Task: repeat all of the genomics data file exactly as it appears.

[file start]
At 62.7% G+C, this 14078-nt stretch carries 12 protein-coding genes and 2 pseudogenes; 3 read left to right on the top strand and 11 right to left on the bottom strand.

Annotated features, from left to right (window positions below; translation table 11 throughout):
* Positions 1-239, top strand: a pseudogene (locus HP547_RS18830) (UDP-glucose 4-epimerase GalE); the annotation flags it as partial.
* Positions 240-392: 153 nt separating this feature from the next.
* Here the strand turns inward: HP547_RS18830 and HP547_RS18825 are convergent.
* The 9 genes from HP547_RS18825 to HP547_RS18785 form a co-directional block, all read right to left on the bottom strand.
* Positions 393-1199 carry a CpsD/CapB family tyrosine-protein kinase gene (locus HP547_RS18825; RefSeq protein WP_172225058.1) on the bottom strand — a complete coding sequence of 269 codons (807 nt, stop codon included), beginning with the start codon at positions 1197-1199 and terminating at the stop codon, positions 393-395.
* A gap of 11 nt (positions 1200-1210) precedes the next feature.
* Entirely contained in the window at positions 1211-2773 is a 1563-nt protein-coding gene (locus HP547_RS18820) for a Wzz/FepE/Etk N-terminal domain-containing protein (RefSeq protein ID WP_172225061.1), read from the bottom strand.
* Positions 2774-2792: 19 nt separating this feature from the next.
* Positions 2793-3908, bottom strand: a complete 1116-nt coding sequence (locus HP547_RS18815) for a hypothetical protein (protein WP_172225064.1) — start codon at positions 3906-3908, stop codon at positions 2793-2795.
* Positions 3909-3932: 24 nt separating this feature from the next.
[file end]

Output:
At 62.7% G+C, this 14078-nt stretch carries 12 protein-coding genes and 2 pseudogenes; 3 read left to right on the top strand and 11 right to left on the bottom strand.

Annotated features, from left to right (window positions below; translation table 11 throughout):
* Positions 1-239, top strand: a pseudogene (locus HP547_RS18830) (UDP-glucose 4-epimerase GalE); the annotation flags it as partial.
* Positions 240-392: 153 nt separating this feature from the next.
* Here the strand turns inward: HP547_RS18830 and HP547_RS18825 are convergent.
* The 9 genes from HP547_RS18825 to HP547_RS18785 form a co-directional block, all read right to left on the bottom strand.
* Positions 393-1199 carry a CpsD/CapB family tyrosine-protein kinase gene (locus HP547_RS18825; RefSeq protein WP_172225058.1) on the bottom strand — a complete coding sequence of 269 codons (807 nt, stop codon included), beginning with the start codon at positions 1197-1199 and terminating at the stop codon, positions 393-395.
* A gap of 11 nt (positions 1200-1210) precedes the next feature.
* Entirely contained in the window at positions 1211-2773 is a 1563-nt protein-coding gene (locus HP547_RS18820) for a Wzz/FepE/Etk N-terminal domain-containing protein (RefSeq protein ID WP_172225061.1), read from the bottom strand.
* Positions 2774-2792: 19 nt separating this feature from the next.
* Positions 2793-3908, bottom strand: a complete 1116-nt coding sequence (locus HP547_RS18815) for a hypothetical protein (protein WP_172225064.1) — start codon at positions 3906-3908, stop codon at positions 2793-2795.
* Positions 3909-3932: 24 nt separating this feature from the next.